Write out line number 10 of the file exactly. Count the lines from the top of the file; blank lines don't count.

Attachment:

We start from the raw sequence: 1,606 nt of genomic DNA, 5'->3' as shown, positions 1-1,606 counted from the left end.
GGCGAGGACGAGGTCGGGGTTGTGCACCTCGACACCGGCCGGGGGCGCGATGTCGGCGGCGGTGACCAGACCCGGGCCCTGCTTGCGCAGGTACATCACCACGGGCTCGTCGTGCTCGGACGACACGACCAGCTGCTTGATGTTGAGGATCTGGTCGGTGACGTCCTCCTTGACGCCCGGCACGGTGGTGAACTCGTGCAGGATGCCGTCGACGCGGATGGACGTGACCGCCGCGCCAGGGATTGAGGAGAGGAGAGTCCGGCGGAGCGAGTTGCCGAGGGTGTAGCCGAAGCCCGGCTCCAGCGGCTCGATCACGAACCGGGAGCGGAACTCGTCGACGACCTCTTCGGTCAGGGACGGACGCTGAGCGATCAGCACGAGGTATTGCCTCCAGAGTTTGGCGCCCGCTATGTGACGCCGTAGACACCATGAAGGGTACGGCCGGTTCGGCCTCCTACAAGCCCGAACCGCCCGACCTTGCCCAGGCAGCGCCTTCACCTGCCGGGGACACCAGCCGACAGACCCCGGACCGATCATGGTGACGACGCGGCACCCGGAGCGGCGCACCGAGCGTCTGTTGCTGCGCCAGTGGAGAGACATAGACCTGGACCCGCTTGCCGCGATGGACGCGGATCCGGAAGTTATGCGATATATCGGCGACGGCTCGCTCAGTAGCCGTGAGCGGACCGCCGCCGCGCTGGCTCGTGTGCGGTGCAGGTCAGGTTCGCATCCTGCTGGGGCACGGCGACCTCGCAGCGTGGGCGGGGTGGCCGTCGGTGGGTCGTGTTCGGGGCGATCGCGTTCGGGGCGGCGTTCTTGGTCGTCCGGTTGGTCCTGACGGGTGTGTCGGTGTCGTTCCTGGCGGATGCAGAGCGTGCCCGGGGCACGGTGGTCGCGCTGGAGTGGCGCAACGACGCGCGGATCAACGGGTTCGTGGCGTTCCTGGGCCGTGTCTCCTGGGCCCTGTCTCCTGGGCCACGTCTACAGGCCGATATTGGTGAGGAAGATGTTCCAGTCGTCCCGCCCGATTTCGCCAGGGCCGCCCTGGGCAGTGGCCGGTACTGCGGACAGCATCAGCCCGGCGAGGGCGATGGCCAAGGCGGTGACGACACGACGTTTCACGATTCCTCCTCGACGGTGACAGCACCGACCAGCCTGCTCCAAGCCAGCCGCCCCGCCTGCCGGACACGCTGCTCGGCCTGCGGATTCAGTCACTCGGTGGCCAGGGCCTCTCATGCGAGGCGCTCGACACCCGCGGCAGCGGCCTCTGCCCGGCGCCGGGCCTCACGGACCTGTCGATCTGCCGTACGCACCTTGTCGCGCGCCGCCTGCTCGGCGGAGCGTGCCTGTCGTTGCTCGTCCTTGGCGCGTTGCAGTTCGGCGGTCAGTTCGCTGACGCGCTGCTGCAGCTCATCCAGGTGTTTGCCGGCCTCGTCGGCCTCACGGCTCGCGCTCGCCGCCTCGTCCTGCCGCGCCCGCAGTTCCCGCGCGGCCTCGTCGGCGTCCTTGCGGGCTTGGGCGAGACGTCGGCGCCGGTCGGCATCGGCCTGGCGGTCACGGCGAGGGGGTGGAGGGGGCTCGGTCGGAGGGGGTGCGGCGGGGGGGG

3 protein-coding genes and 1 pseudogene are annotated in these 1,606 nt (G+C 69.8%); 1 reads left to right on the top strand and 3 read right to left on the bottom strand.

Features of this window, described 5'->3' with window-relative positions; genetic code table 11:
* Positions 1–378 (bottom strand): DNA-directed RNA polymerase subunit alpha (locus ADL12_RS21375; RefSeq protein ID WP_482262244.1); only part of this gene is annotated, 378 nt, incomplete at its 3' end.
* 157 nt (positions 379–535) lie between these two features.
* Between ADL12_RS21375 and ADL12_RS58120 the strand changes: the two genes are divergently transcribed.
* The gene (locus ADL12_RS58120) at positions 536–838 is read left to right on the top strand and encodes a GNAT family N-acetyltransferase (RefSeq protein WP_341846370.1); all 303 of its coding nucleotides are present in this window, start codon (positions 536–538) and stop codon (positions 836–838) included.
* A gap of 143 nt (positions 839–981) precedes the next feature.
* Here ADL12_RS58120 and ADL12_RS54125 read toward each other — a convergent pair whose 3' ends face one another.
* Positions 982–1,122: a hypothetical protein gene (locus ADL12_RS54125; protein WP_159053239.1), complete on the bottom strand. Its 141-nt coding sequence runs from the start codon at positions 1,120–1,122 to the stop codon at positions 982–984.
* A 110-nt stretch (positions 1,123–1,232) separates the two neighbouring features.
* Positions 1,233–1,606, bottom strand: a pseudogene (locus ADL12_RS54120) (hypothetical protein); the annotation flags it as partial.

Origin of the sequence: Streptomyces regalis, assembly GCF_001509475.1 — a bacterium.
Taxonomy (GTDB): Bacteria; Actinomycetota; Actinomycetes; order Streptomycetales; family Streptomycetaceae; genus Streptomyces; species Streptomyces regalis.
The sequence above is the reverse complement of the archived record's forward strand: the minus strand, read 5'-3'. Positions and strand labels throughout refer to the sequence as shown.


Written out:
* Here ADL12_RS58120 and ADL12_RS54125 read toward each other — a convergent pair whose 3' ends face one another.